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She liked to cook and she loved flowers and antiques and painting. She adored
Grandma Zillmann, and together they made pressed-flower pictures and
designed birthday cakes for local children; their favorite cake was an elaborately
happy face with shredded coconut for hair and M & Ms for freckles. Margaret
loved it when Grandma Zillmann baby-sat. I loved it when Grandpa Roach came
and taught us to play poker. Beginning in our youth, the greatest difference
between Margaret ...
That was when the letters started; coley wrote to thank me. I loved my father's
eccentricity. I loved his calm. I loved my mother's strength. She was working on
the corner of Houston Street and Avenue D, which is not a safe neighborhood.
But she loved the children. Though some of the stories she brought home were
wonderful, my mother in the slums was not just a self-righteous suburban woman
assuaging her guilt. She cared. She had a strained and jump-started commitment
to the ...
Even as a copy kid, I found myself in arguments at parties about the validity of a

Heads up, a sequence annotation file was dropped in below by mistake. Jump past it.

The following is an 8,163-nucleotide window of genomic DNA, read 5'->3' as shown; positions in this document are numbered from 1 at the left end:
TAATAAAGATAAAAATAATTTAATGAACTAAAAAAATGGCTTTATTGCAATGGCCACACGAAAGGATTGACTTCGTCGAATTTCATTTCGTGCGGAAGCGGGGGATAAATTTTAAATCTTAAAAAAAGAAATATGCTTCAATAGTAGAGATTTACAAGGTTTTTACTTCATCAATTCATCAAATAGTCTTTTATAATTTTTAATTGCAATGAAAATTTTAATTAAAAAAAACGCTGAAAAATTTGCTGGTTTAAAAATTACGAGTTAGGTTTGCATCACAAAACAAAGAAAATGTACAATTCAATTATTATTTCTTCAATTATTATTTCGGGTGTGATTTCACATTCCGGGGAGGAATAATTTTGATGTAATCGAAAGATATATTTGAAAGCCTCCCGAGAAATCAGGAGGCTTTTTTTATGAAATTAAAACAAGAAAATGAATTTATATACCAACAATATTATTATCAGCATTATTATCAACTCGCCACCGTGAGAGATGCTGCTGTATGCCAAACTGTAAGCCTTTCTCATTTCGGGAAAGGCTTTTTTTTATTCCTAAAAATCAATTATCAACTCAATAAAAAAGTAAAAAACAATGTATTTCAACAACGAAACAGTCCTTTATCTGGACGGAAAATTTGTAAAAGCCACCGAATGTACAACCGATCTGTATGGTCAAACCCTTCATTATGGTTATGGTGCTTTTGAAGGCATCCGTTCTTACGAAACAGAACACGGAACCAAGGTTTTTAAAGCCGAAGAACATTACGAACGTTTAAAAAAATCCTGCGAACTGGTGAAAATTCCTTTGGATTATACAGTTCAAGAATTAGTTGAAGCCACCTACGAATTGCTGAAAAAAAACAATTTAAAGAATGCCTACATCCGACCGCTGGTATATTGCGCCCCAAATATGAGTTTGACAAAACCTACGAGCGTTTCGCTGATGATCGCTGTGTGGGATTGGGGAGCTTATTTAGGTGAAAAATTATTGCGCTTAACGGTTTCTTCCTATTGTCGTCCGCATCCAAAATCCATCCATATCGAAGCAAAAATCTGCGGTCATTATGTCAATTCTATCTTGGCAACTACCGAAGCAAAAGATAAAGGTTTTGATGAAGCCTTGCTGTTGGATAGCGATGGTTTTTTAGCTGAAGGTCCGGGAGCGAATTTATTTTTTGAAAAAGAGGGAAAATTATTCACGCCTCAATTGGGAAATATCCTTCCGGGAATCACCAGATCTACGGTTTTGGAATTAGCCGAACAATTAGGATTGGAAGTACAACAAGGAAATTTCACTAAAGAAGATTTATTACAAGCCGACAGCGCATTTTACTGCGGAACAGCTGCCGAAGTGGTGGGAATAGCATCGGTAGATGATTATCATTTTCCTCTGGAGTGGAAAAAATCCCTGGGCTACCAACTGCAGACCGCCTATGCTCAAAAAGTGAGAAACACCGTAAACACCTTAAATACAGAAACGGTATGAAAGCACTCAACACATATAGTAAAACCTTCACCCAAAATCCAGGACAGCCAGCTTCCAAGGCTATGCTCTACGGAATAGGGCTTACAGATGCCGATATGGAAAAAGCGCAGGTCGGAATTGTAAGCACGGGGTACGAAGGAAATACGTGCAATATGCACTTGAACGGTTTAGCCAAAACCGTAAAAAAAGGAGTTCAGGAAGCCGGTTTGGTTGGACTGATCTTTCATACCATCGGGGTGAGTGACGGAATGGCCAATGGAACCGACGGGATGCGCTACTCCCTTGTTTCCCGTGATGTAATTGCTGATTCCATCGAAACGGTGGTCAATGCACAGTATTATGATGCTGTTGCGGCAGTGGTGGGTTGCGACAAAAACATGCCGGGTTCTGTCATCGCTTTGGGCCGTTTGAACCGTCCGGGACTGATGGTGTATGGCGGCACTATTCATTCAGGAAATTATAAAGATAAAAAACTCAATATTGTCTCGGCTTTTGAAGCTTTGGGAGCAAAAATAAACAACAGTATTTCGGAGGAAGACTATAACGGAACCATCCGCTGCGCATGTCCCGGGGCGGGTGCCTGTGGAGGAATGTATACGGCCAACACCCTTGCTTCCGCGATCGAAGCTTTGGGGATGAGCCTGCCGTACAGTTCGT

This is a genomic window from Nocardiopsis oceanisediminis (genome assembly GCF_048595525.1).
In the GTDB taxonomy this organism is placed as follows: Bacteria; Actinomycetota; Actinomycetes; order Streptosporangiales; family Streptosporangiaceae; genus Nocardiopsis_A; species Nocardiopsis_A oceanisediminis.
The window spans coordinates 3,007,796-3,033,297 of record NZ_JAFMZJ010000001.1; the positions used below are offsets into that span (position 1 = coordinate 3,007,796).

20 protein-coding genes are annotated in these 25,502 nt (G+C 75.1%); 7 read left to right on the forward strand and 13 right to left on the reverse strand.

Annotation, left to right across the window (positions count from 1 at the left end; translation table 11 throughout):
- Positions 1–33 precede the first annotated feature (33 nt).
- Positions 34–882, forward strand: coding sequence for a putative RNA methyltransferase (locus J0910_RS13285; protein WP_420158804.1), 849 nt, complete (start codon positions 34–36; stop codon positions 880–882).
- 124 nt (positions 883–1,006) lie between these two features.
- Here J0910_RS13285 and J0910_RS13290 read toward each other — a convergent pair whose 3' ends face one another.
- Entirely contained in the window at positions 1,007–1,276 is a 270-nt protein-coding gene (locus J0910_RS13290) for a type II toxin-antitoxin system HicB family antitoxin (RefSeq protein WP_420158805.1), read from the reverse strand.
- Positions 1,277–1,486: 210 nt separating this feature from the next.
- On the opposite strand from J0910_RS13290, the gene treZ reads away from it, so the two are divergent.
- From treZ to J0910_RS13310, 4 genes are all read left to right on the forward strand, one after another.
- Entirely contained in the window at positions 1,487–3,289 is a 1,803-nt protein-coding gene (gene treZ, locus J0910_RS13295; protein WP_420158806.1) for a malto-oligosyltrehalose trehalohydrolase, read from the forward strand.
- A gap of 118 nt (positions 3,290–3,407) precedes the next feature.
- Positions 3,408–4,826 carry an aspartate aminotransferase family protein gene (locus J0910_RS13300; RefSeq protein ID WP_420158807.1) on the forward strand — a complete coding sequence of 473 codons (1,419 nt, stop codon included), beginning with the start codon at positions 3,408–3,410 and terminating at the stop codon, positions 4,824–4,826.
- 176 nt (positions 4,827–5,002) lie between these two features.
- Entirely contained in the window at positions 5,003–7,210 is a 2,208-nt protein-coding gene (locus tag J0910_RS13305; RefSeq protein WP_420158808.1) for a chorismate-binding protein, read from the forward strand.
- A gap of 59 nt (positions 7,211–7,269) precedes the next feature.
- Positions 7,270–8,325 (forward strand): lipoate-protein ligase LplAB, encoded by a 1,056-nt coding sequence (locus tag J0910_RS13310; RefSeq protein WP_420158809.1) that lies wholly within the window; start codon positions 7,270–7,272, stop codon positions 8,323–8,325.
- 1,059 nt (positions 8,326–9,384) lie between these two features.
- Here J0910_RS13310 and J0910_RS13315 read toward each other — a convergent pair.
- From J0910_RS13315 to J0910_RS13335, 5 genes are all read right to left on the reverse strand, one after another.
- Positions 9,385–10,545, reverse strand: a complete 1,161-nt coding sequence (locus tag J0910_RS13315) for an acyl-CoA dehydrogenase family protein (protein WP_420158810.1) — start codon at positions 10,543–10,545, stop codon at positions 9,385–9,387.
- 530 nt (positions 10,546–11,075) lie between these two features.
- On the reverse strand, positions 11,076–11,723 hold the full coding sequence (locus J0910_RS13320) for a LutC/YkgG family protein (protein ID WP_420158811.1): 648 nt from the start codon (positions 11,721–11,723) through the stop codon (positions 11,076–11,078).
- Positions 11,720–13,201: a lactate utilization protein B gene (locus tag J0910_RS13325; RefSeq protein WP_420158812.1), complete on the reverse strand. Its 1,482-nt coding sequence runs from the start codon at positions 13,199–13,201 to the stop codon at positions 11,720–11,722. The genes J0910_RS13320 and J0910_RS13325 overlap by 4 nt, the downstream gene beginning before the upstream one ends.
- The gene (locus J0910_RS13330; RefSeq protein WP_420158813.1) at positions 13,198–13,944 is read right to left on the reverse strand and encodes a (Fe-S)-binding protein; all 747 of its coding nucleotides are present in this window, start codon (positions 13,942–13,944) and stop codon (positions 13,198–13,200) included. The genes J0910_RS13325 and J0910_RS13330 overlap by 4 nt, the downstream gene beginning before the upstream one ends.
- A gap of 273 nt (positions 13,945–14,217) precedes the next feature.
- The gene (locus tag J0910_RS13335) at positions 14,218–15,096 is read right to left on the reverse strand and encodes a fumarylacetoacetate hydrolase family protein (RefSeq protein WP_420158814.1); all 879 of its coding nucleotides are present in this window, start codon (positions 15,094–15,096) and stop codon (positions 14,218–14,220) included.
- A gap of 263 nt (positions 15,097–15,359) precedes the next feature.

story, about the politics of the paper, about specific reporters. I was very proud to
be working there. For even my first stories, the ease with which an interview was
granted was astonishing. My father, having been there for thirty-five happy years,
had developed an absolutely reverential glow when the subject was the Times.
He told me I would love it, and I did. I loved seeing the reporters come and go
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Another name for madnessUser Review - Not Available - Book Verdict
Drawing on personal experience, Roach describes the devastating effects of Alzheimer's disease. When her vibrant mother was in her early fifties, she began to exhibit the early symptoms of this ... Read full review